Evergreen Versus Deciduous
Choosing whether you want an evergreen or deciduous tree is a big step in the selection process.
- Evergreens look lush and green in winter when most plants are dormant and rise to the top of the list when screening is a major factor. But overall, there are relatively few evergreen trees available, especially for northern climates.
- Deciduous trees, though they lose their leaves, often come with the added benefits of beautiful fall foliage and a striking branch structure that is only apparent in the winter. Deciduous trees also let in the sunlight at a time of year when it's most needed.
Care and Maintenance Requirements
Matching a tree with the conditions of your property goes a long way toward minimizing maintenance. If you plant something that likes moisture and rich soil in a dry, rocky area it will need a lot of fertilizer and irrigation to perform well. Likewise, a tree that grows too big for the space will require a lot of pruning to maintain the size. But if you really desire a certain tree that is not a perfect fit for the environment you have to offer it, it may well be worth the extra maintenance for the satisfaction of having that particular tree.
Most trees require some maintenance - it's more a matter of choosing one that suits your lifestyle and the context of the planting location.
Dropped Leaves, Fruits, and Nuts
All trees drop leaves (or needles, if they are conifers), but some drop seeds, fruits, nuts, and other things that could be seen as a nuisance. Even evergreen trees drop leaves, it's just not all at once like deciduous trees. However, plants with small leaves naturally require less raking than those with large leaves.
Mess and Hazard Concerns
Trees with messy fruits can stain the surfaces under them, so it best to avoid planting these species over patios, decks or parking areas. Nuts can be a hazard on hard surfaces as they roll under your feet like marbles. Some trees are also known for dripping sap or emanating huge plumes of pollen.
This point may be the most important to many gardeners. It's low on the list not because it doesn't matter, but because it easier to eliminate inappropriate species based on functional requirements and then consider looks. This is a matter of personal preferences and sensing what will fit best in the existing landscape or create the special look you want to achieve.
- Flowers - Color, size, fragrance, and season are all relevant factors.
- Growth habit - Columnar, pyramidal, lollipop-shaped, vase-like, weeping, multi-trunked, wide, and spreading are different growth habits of trees to consider.
- Leaf color - There are many shades of green out there, but there are special cultivars with purplish, bronze, gold, or chartreuse highlights; fall colors are also variable by species.
- Leaf texture - The size of the leaves and whether they are glossy, leathery, wispy, erect, sparse or dense all has a lot to do with how the tree looks and feels in the landscape.
- Special effects - Some trees lend themselves to formal gardens, Zen gardens, tropical themes, Mediterranean landscapes, southwestern aesthetics and more.
There are many other unique situations that will further limit the species that make a good match. Choose wisely to avoid potential hazards.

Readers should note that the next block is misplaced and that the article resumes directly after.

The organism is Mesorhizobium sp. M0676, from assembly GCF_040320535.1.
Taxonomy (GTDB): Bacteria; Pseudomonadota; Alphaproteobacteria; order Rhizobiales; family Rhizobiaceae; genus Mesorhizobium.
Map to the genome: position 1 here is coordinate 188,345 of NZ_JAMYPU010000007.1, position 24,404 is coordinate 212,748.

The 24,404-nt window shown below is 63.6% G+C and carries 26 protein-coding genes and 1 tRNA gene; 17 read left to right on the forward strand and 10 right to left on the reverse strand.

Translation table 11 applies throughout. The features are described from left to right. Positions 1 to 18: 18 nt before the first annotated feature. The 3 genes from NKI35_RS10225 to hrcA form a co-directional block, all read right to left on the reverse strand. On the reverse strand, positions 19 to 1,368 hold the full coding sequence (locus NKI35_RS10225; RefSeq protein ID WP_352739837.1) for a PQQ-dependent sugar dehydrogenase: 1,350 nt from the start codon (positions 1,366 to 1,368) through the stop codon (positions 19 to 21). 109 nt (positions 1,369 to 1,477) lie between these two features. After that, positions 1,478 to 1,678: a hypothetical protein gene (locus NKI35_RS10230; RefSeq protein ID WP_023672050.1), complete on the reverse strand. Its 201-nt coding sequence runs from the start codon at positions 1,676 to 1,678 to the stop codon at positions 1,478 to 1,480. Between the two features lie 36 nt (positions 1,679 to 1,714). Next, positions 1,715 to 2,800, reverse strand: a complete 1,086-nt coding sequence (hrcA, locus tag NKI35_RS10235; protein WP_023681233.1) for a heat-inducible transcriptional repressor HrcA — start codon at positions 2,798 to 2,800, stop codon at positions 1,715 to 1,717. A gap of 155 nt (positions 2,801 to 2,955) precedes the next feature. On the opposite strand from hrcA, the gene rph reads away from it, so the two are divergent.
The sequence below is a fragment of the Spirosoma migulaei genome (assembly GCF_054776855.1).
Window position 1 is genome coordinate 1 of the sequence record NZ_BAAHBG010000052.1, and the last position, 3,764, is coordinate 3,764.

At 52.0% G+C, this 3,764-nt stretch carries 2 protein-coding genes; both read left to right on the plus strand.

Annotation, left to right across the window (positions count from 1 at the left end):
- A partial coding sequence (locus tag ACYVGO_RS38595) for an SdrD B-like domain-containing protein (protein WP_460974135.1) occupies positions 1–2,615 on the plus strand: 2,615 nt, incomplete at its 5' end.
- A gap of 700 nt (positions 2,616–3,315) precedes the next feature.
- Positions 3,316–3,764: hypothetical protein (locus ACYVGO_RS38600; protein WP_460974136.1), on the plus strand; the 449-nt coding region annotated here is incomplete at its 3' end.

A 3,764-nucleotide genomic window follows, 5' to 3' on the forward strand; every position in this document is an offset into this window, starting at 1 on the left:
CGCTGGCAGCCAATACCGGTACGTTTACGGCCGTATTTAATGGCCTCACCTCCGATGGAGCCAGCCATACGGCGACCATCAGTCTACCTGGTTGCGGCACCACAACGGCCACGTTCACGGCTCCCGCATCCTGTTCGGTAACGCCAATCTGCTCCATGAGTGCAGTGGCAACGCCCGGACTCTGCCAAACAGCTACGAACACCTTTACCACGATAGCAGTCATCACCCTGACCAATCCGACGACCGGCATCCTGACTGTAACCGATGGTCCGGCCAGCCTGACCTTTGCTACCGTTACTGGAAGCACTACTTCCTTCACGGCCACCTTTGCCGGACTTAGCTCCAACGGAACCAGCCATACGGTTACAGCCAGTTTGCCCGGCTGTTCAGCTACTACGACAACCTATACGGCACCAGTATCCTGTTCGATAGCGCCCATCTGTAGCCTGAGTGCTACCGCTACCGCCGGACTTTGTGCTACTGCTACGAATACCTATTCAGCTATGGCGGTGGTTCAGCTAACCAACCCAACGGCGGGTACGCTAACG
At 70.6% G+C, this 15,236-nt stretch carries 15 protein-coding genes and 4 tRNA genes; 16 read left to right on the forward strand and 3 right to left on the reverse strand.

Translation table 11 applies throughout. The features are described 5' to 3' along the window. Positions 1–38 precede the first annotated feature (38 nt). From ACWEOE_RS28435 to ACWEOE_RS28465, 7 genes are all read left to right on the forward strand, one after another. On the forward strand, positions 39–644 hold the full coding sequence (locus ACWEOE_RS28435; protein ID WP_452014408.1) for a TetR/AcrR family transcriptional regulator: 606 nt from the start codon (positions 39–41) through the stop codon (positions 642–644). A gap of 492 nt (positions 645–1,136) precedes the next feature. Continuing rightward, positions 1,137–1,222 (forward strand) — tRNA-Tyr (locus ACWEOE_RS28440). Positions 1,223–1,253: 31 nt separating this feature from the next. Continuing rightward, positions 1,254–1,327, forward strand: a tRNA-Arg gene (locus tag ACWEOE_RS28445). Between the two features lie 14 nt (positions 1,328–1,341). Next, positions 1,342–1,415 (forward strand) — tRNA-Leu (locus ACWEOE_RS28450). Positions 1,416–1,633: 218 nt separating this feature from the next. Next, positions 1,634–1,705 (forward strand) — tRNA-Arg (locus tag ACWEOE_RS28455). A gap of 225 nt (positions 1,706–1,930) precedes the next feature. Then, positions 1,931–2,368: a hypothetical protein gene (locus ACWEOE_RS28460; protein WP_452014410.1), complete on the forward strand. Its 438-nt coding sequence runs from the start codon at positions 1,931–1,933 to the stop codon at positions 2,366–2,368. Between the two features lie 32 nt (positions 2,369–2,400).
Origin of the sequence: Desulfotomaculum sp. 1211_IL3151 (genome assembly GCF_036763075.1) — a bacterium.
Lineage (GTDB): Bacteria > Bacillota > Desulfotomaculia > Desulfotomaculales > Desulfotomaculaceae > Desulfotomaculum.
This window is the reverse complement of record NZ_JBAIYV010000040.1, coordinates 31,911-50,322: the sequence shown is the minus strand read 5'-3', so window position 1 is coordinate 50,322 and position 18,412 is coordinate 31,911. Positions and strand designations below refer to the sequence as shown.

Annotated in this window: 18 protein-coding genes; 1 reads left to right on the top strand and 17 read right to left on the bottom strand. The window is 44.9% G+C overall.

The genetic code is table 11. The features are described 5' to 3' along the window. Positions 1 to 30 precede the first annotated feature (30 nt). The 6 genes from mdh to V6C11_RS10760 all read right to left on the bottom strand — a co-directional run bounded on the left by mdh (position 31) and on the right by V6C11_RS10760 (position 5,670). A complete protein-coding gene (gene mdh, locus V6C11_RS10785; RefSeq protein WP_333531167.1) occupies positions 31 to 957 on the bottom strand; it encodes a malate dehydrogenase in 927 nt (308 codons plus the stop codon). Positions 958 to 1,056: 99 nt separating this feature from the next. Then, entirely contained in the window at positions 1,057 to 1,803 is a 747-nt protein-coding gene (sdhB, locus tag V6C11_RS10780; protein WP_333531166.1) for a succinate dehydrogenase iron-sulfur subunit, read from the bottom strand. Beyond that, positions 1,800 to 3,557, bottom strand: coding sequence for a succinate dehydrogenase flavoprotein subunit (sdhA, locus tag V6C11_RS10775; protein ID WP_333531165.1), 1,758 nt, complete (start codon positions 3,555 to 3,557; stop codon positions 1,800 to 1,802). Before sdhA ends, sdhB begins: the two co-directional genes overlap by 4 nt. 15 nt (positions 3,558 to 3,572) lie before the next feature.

- You may want to consider the growth rate of the tree if you're in a hurry for shade.
- Some trees have very invasive root systems and are hard to garden under.
- Others are prone to losing limbs in storms and are a poor choice for positioning over a parking area or in places with heavy snow or high winds.
- You'll want to make sure that what you are planting is not invasive in your area so it doesn't end up sprouting all over your yard.
Confused about how to apply all the different criteria? These sample scenarios may help clarify the process.
- If you live in the Southwest and were looking for something heat and drought tolerant, of a medium size, fast-growing with colorful flowers, consider the silk tree, also known as mimosa.
- If you live in a cool, mountainous region and need something with branches that won't break under the weight of snow, tolerates acidic soil, and will work as an evergreen screen, try planting a blue spruce.
- If you live in the Southeast and would like to fill in a shady area under a patch of large hardwoods and would like the tree to have showy, fragrant blossoms, flowering magnolias are a good choice.
- If you live in a dense urban neighborhood in New England and want something small, with excellent fall foliage and spring flowers, a tree like witch hazel will suit your needs.
What to Look for When Tree Shopping
When buying plants at a nursery, O'Sullivan has the following suggestions to ensure that you come away with a healthy and attractive specimen that will lead a long, happy life in your yard.
- Choose single-stem trees with straight trunks that flare towards the base and with its limbs spaced evenly around the trunk.
- Multi-stemmed trees should look handsome and full from every direction.
- Look for sound wide branch unions, not big limbs crammed against the trunk.
- Select plants with clean leaves and without dark spots, discoloration, or insect holes.
- Moist fibrous roots are better than woody pot-bound roots.
- Avoid tall, leggy plants.
- Don't buy plants with dead, injured, big crossed and rubbing branches, split bark, trunk damage, two competing leaders, signs of insect infestation, or dry broken root balls.
Time to Plant
'There is no better time to plant a tree than yesterday', the saying goes. That being said, O'Sullivan cautions against haste, saying "Planning takes extra time up front, but saves you significant time and money in the long run."